The Linux community should come down from the moral high ground, says technology analyst Bill Thompson.
For the last six months computer company SCO, formerly known as Caldera International and one of the early distributors of the Linux operating system, has been causing serious concern within the world of free and open source software.
The Linux mascot is a penguin
It has sued IBM and threatened to sue Linux users and distributors over claims that large chunks of the Unix program code which it owns have been illegally copied into the current release of Linux.
If true, the copying could mean that Linux users have to pay SCO a license fee. It could also mean that the companies involved have to pay damages, even if all the offending programs are rewritten.
Of course, there may be nothing to the claims.
SCO was a struggling company before it started this high-profile action, although it has seen its share price rise significantly as investors gamble on its ability to raise money from licensing or damages.
Senior investors have been selling their shares. Their chief financial officer, Robert Bench, sold 14,000 shares in June and July, which may indicate that they think this is a temporary improvement.
So it could all be a scare story with no longer-term implications for Linux.
Certainly, the evidence SCO has put forward to prove its claim has not been impressive.
A sample of the "copied" code which it showed off at a trade show on 18 August has been ruthlessly dissected online.
It seems all of the examples are of older code which, through various routes is already in the public domain and therefore can be used in Linux without infringing SCO's rights.
However the tale is complicated, partly by the history of Unix and partly by way Linux is developed.
Since 1969, when Unix was created, there have been many versions and many owners. The telephone company, AT&T, owned the main version called Unix System V until 1993 when it sold it to Novell.
Novell sold it to the Santa Cruz Operation in 1995, which passed it to Caldera in 2002. At that point, Caldera changed its name to SCO and stopped selling its own version of Linux.
There are other versions, most notably one developed at the University of California in Berkeley, which are wholly or partly free of copyright restrictions.
It is therefore quite important to know exactly where code came from before any ownership can be claimed, and SCO seems to have failed to do this.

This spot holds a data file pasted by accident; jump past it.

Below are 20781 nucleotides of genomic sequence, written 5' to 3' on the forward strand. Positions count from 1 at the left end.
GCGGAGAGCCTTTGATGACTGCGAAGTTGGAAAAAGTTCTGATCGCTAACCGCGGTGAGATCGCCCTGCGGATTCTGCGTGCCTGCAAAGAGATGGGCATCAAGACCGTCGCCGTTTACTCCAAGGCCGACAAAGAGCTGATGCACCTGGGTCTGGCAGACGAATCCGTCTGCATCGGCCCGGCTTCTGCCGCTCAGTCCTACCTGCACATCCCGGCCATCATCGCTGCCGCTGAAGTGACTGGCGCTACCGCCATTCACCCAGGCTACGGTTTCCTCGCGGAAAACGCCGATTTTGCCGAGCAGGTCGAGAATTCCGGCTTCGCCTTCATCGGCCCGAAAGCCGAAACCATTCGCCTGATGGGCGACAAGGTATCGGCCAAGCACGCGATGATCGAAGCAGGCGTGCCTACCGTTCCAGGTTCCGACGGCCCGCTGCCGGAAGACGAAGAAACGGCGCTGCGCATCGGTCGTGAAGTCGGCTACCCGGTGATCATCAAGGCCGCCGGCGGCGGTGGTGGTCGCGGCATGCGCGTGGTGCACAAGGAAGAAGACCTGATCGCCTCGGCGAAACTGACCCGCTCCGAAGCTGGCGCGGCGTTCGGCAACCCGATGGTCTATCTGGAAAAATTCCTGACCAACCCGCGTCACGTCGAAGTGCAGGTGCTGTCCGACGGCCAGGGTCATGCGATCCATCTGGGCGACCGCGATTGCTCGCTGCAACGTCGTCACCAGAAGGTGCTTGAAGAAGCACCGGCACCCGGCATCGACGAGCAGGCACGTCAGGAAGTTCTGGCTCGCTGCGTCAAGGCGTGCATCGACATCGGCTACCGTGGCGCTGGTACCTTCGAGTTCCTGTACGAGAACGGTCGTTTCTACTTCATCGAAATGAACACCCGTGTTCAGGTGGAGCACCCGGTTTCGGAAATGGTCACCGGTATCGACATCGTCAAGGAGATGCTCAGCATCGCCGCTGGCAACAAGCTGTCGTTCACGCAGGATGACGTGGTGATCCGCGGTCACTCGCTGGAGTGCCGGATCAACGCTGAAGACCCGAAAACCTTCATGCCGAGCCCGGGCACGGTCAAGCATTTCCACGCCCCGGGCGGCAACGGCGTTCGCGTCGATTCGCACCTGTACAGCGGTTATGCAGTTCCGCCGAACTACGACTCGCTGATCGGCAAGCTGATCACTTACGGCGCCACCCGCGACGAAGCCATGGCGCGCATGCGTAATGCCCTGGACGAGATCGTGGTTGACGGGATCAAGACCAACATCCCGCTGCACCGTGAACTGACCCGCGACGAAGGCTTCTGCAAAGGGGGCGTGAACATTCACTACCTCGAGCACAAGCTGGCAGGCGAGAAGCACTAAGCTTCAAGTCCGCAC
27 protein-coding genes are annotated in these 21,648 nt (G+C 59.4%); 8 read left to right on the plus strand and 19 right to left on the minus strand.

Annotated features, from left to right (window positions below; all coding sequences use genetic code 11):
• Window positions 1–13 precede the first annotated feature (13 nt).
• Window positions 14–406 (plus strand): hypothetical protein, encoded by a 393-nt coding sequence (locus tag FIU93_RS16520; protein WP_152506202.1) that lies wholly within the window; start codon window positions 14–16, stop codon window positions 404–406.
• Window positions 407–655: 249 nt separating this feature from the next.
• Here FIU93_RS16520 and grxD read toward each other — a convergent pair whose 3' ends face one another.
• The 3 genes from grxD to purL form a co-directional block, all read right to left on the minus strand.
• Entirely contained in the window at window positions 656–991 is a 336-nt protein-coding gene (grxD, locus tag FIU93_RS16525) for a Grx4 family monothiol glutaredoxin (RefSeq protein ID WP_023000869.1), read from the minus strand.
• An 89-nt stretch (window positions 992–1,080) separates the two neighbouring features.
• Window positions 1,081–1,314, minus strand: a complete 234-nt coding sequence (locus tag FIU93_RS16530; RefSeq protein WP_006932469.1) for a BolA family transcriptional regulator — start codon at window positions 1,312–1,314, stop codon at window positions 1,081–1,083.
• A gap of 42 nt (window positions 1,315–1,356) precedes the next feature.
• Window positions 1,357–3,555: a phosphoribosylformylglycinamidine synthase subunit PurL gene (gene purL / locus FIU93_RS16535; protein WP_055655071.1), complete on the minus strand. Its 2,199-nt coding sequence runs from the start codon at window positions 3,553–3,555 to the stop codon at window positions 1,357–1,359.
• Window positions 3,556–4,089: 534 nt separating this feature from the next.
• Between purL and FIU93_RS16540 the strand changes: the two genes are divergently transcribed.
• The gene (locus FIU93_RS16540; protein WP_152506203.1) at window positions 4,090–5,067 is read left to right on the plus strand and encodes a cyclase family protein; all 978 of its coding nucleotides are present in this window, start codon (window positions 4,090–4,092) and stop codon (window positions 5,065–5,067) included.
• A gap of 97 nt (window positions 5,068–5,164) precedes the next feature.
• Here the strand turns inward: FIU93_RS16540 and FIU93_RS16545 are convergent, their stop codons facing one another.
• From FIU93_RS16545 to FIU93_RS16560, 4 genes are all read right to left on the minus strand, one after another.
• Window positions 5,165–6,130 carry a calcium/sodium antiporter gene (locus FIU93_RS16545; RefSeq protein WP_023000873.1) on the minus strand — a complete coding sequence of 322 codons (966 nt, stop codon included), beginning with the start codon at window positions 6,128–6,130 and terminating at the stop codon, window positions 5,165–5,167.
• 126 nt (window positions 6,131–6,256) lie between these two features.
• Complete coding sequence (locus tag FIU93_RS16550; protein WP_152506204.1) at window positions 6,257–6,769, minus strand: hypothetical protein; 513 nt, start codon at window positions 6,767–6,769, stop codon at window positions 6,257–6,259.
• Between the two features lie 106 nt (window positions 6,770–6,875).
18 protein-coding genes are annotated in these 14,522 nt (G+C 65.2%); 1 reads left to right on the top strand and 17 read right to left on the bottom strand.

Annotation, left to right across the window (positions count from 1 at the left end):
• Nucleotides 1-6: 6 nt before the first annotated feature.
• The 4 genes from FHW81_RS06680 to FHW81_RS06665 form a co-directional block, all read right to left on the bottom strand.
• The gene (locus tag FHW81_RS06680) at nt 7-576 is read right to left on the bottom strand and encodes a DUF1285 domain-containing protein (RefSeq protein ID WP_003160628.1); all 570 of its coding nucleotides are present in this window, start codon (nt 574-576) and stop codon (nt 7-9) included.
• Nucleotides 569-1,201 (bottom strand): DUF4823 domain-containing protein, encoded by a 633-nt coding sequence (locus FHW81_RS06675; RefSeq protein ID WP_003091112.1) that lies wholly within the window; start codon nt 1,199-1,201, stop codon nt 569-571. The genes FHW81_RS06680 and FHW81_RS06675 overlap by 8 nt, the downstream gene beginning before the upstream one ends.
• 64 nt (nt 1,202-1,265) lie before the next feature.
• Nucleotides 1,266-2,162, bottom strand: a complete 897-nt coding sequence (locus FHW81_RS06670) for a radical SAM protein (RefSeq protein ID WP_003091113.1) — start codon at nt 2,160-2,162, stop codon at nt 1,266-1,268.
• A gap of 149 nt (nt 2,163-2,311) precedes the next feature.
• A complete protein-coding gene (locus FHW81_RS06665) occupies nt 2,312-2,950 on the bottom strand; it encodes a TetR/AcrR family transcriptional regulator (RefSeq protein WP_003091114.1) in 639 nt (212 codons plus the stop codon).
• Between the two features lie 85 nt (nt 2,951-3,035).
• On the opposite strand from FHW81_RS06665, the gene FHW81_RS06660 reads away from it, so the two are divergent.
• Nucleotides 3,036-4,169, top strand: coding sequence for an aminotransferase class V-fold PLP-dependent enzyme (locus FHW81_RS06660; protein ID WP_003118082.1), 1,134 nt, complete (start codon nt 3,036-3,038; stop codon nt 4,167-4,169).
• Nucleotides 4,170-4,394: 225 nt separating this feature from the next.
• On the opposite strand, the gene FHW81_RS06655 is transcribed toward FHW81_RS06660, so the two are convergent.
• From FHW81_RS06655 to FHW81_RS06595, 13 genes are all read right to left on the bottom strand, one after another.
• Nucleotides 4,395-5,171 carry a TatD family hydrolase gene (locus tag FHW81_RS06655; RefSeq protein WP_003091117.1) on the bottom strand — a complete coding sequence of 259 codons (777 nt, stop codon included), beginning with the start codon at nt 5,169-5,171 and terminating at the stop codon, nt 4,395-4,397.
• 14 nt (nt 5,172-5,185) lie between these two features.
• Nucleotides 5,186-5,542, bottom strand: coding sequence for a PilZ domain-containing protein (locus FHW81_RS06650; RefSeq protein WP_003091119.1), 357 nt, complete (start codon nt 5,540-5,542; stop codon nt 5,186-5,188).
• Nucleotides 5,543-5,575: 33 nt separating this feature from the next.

Since Linux is an attempt to build an operating system that would work in the same way as Unix, but be outside any corporate ownership, it is not surprising there are issues around intellectual property.
Nor is it a shock that SCO, as the owners of Unix, would take an interest.
In theory the ownership of the Linux kernel, the heart of the operating system, is clear.
In order to be accepted as part of the kernel by Linus Torvalds and the other key people controlling Linux, the thousands of developers giving their time and effort to the project have to release their code under a special software license, called the GNU Public License or GPL.
This was originally drawn up by programmer Richard Stallman, and it relies on US copyright law to ensure any programs written are made available to others to improve and use as they wish.
Any code released under the GPL must remain under the same license even if it is updated - so that if someone fixes a bug or writes a new part of the system, their new stuff is also available for everyone else to build on.
The GPL is the basis of the free software movement, of which Linux is the best known example. SCO are claiming that some programmers took code which SCO owned and released it illegally under the GPL.
The worrying thing is, there is nothing inherently implausible about this claim. There are over 30 million lines of program source in a Linux distribution, if you include all the programming tools and utilities.
Since the Unix source code is widely available inside the sorts of large companies where many Linux contributors work, someone could have decided to take a shortcut when writing a complicated section of a program and just copied it from Unix.
The Linux community, and Linus Torvalds himself, claim that the development process is already the most transparent in the whole industry.
But this relies on someone recognising that submitted code came from somewhere else.
There is no formal mechanism for ensuring that the developers are not submitting code which does not belongs to them, only this unstructured peer review and that may not be enough.
Developers have to submit code changes
Unfortunately, the typical response of a Linux user to SCO's claims has been to dismiss them. They criticise SCO for even hinting that Linux could be anything other than perfectly legal and clean, and support actions such as the recent denial of service attack on the SCO website.
Since the GPL relies on copyright law for its legal strength, it seems unwise for the Linux world to argue - as some have - that SCO should be destroyed for daring to protect its own copyright.
Instead, the developers and the team in charge of the Linux kernel should think about how they ensure that they really are respecting other people's copyrights when they accept contributions.
Linux is a great operating system, and free software is a vital alternative to the buggy systems sold by Microsoft and other large companies.
It is not perfect though, and it is not immune from copyright law just because it is morally superior.
The Linux community needs to accept that this could be a real problem, and put processes in place to make sure it cannot happen instead of simply dismissing all criticism as unfounded.
Bill Thompson is a regular commentator on the BBC World Service programme Go Digital.